And I like the concept itself, it’s always interesting to think what superhero-infested world feels like for people who have to live in it and someone actually wrote a book about it.

Worst things about it:
After a while I got tired with how gloomy-doomy everything felt. I know it fit with the story but I wish there were more small superhero moments like X-Men anonymously viewing Alicia Masters’ exhibition while people talk trash about them.

Other pluses:
The moments like that one, most of all. Also, and expectedly, I like the X-Men storyline and how Busiek tries to explain why people in the MU accept other superheroes and hate mutants – I actually buy his explanation. The story of Spider-Man accused of murder also worked for me: basically, anything that wasn’t too grand-scale.
Personally, I love stories that redefine recognizable characters (that’s why X-Men: Evolution and 1602 are some of my favorite things ever) and this new look on old comic stories definitely speaks to me. I only wished I knew more about the original Marvel characters to recognize most allusions, especially the ones happening in the background.

Other minuses:
I didn’t very much like Phil Sheldon as a character.
Also, that zero issue is definitely skippable.

How it enriched my life:
I enjoyed the comic and it kept me company during a very unpleasant day I had to spend in bed.

Fun fact:
This is just a fact I feel the responsibility to mention: what I’ve been calling watercolors might rather be gouache, so a different kind of water paints but I imagine it doesn’t really matter to most of you.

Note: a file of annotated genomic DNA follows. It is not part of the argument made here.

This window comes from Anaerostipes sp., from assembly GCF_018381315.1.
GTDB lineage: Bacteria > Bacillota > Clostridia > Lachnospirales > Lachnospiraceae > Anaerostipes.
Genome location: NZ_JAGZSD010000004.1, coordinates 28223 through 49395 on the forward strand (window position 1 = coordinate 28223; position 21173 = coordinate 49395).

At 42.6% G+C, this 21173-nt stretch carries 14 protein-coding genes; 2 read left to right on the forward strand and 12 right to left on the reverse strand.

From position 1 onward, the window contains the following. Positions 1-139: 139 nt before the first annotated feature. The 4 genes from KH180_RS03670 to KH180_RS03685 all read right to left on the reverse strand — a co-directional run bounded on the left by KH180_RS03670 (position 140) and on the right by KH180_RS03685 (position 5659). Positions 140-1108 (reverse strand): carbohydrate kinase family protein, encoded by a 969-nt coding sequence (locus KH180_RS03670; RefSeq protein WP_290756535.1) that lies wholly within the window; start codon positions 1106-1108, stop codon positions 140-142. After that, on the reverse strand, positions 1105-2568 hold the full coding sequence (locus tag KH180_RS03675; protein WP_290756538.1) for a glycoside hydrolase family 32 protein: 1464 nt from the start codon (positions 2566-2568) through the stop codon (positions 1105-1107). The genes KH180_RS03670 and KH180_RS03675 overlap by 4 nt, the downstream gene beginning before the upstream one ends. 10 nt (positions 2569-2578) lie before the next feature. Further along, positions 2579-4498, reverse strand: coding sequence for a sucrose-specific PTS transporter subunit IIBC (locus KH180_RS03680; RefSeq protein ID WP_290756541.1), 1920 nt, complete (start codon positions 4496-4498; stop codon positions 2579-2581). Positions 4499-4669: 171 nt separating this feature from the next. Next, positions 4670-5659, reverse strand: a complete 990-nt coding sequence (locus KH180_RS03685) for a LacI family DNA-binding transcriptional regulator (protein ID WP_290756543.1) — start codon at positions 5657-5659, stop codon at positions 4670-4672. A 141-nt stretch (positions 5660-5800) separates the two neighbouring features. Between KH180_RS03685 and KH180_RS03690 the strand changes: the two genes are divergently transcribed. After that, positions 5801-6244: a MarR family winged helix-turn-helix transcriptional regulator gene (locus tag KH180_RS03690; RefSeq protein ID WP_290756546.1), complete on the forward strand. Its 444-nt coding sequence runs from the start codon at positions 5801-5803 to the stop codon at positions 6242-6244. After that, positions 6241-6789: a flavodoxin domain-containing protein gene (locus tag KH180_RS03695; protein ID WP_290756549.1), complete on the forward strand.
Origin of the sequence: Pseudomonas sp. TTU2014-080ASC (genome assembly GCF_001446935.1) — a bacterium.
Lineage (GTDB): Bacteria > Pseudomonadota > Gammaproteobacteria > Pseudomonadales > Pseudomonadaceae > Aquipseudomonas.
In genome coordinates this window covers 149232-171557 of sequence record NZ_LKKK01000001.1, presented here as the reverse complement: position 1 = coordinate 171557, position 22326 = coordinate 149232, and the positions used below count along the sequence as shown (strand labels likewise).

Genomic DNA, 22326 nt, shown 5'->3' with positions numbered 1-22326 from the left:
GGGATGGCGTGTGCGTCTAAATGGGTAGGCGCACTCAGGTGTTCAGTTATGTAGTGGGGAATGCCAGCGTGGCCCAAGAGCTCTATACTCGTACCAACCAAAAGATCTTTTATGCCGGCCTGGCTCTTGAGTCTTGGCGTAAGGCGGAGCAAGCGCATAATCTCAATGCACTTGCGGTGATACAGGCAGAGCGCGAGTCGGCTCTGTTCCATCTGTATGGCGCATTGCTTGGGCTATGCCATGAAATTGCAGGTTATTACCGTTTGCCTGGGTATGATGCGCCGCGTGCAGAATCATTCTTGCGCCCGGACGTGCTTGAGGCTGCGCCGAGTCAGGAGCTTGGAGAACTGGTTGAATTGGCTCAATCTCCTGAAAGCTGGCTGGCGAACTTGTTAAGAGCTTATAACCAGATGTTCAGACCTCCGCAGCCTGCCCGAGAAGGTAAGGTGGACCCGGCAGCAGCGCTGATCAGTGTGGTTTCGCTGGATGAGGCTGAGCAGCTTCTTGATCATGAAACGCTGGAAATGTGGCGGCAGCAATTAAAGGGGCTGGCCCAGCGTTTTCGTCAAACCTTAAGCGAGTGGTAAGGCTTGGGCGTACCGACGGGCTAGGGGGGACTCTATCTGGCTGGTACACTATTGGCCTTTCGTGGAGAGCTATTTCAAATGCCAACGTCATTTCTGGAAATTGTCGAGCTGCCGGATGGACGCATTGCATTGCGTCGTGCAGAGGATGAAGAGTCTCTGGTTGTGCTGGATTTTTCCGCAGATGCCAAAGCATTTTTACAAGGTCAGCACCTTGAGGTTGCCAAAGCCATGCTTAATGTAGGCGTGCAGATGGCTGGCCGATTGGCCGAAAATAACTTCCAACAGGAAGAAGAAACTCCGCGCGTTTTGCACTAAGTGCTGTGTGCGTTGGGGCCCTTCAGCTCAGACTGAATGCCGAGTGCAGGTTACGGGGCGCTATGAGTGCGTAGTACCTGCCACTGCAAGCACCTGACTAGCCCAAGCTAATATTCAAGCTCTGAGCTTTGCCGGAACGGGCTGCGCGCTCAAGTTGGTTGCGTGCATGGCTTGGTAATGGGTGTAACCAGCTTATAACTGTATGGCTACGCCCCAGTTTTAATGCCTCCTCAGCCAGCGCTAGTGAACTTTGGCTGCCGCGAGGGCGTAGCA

Follow-up:
For a while I’ve been meaning to return to 1602 and I will.

Recommended for:
Fans of Marvel and/or watercolors.

Enjoyment:
★ ★ ★ ☆ ☆

Next time: Mousquetaires du Roy

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Show Case

Mildly Enthusiastic Review: Inhuman Condition

I have graduated from vlog adaptations of classic literature to a web series with an actually original story:

er-inhumanconditionInhuman Condition by KindaTV

Category: Web series

Find it on: YouTube

What it is:
An urban fantasy web series. In this world supernatural creatures are out and the public is not happy, imposing all sorts of regulations against them. The main protagonist is a psychotherapist who tries to help three young supernaturals: a werewolf, a zombie and, maybe, a god and becomes more and more involved in their personal problems and in social tensions.

How I found it: